A Caricature of Charity
May 2014By John A. Perricone
Fr. John A. Perricone, Ph.D., is Professor of Philosophy at St. Francis College in Brooklyn Heights, New York. His articles have appeared in St. Johns Law Review, The Latin Mass, and The Journal of Catholic Legal Studies.
Any Catholic who has been paying attention over the past forty years has heard of the preferential option for poor sinners. Well, almost. That last word was never a part of the original slogan. Therein lies a story. In the raucous wake of the Second Vatican Council (1962-1965) a significant number of the theological bien pensant executed a doctrinal coup détat. Under the banner of aggiornamento, they masterminded a tectonic shift in the raison dêtre of the Catholic Church. No longer was the Churchs mission saving souls; respectable Catholics now spoke of social justice. In fact, from the 1960s to this very day, a Catholic would be hard put to find mention of saving souls in any sermon or any part of the voluminous mainstream literature (used in colleges, universities, seminaries, and various houses of formation) accumulated since Vatican II. So thorough was the revolution that the mere mention of the phrase saving souls today in well-heeled circles is met with arched eyebrows or condescending smirks.
Almost overnight it was made to appear as though the plight of the poor had never been the Catholic Churchs concern. Against the Churchs alleged callous indifference rose bands of enlightened priests and nuns who would show her a thing or two. This fifth column would spare no shock in proving their point; in fact, shock became a potent weapon in their arsenal. Breaking with the past was their driving passion, especially the perceived despicable past of the Church prior to 1965. They exhibited the utopian furor of the Jacobins and Maoists in pursuing their cause. Destruction was necessary to soften the soil for the social justice they would usher in upon the face of the earth.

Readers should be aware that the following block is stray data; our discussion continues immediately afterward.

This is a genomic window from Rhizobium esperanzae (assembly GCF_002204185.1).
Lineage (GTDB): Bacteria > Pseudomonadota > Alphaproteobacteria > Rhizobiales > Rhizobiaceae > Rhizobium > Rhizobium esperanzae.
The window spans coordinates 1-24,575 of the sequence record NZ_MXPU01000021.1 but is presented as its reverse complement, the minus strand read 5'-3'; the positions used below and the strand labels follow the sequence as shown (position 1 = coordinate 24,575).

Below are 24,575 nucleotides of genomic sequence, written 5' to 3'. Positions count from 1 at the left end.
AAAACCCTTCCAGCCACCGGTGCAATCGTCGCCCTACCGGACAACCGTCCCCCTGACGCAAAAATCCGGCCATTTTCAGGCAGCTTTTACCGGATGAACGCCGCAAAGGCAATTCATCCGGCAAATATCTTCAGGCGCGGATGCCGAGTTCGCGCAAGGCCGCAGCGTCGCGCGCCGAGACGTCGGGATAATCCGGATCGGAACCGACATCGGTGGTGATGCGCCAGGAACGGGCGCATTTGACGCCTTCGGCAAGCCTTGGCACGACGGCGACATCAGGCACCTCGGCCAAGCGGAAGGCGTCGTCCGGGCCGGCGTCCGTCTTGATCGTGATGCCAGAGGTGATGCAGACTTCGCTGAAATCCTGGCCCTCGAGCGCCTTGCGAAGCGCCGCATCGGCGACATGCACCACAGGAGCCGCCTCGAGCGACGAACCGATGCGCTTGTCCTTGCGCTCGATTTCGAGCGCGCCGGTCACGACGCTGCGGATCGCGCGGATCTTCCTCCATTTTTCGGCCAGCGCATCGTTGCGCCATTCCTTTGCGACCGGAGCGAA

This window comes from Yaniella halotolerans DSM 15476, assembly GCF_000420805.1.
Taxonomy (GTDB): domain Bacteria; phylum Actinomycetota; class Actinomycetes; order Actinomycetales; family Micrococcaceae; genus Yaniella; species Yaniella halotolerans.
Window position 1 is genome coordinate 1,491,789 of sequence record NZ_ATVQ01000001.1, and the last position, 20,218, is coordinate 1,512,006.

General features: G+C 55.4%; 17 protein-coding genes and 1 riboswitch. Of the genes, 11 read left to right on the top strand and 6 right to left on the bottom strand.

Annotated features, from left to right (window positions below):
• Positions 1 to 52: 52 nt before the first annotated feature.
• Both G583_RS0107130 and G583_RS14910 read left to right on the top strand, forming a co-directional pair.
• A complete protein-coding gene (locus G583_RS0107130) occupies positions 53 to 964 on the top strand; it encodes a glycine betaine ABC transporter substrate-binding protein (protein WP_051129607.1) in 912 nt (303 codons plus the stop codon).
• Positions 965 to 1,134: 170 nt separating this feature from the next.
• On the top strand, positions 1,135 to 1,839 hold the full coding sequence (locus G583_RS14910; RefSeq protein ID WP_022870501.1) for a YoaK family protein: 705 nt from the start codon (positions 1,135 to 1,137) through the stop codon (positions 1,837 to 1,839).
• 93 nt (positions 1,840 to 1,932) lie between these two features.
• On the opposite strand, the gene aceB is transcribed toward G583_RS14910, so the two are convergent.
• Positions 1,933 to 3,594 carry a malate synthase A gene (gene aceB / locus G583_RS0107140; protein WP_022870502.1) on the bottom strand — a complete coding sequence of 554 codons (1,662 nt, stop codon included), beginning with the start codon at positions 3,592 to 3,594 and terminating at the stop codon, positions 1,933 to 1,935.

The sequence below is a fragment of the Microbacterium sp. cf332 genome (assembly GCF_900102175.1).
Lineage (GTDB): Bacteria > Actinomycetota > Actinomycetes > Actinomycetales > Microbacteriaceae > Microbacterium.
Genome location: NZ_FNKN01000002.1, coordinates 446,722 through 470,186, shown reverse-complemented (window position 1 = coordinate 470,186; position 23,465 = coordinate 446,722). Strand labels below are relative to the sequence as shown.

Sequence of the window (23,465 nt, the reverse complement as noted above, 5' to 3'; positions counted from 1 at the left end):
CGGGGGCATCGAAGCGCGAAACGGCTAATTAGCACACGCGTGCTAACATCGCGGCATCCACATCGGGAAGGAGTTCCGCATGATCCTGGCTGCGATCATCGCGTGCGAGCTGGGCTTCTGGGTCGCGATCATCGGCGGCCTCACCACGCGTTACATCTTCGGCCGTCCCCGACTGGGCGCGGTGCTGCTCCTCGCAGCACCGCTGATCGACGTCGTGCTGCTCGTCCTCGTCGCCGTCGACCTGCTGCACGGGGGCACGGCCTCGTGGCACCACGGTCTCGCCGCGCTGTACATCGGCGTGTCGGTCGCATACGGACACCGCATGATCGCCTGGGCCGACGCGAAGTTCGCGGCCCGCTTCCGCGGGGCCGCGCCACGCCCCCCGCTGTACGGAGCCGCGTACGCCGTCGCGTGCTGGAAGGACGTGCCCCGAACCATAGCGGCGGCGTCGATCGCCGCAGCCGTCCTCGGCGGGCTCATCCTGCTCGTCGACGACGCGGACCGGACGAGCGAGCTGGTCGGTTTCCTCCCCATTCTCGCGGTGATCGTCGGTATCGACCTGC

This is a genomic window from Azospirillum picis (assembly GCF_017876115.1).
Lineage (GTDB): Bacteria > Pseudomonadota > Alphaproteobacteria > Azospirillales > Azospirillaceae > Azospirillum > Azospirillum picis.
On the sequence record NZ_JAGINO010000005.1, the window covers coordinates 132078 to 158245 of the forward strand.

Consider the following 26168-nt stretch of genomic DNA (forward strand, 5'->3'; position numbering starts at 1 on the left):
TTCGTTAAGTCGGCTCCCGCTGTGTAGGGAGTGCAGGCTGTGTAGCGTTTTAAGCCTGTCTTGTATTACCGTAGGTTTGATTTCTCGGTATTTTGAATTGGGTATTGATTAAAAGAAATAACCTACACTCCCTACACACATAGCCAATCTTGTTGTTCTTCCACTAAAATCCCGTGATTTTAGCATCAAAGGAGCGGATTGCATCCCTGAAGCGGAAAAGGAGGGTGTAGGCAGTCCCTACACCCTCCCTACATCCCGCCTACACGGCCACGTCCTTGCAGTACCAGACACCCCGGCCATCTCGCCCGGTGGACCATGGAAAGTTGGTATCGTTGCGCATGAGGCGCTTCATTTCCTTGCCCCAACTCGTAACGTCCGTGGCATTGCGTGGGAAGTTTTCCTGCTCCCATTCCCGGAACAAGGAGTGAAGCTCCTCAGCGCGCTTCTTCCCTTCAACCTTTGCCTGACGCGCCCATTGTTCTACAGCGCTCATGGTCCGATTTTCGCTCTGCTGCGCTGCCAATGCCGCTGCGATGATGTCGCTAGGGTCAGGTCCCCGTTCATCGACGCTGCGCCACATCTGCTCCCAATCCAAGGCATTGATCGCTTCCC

In the twinkle of an eye, Catholics noticed the difference: St. Vincent de Paul societies were replaced by social justice committees; Lenten mite boxes, touchingly depicting the Suffering Savior of Gethsemane, were tossed in favor of Rice Bowl boxes; St. Nicholas drives at Christmastime gave way to Giving Trees. Add to this something even more troubling: The precious (and sometimes artistically priceless) liturgical accoutrements used for Holy Mass and the sacraments were tagged as signs of the oppression of the poor. With the fanaticism of Bolsheviks, organized bands of Catholic iconoclasts ransacked sacristy after sacristy for every sacred vessel and vestment they could find. Everything was either sold or discarded, lest their contagion infect the New Catholics aborning.
Similar frenzies were unleashed upon the beloved interiors of churches across the globe. All this was done, ostensibly, so that the poor could be served. One could not be accused of melodrama for calling to mind Robespierre who, in the midst of the Reign of Terror, calmly remarked, Heads must roll, so that men could be free.
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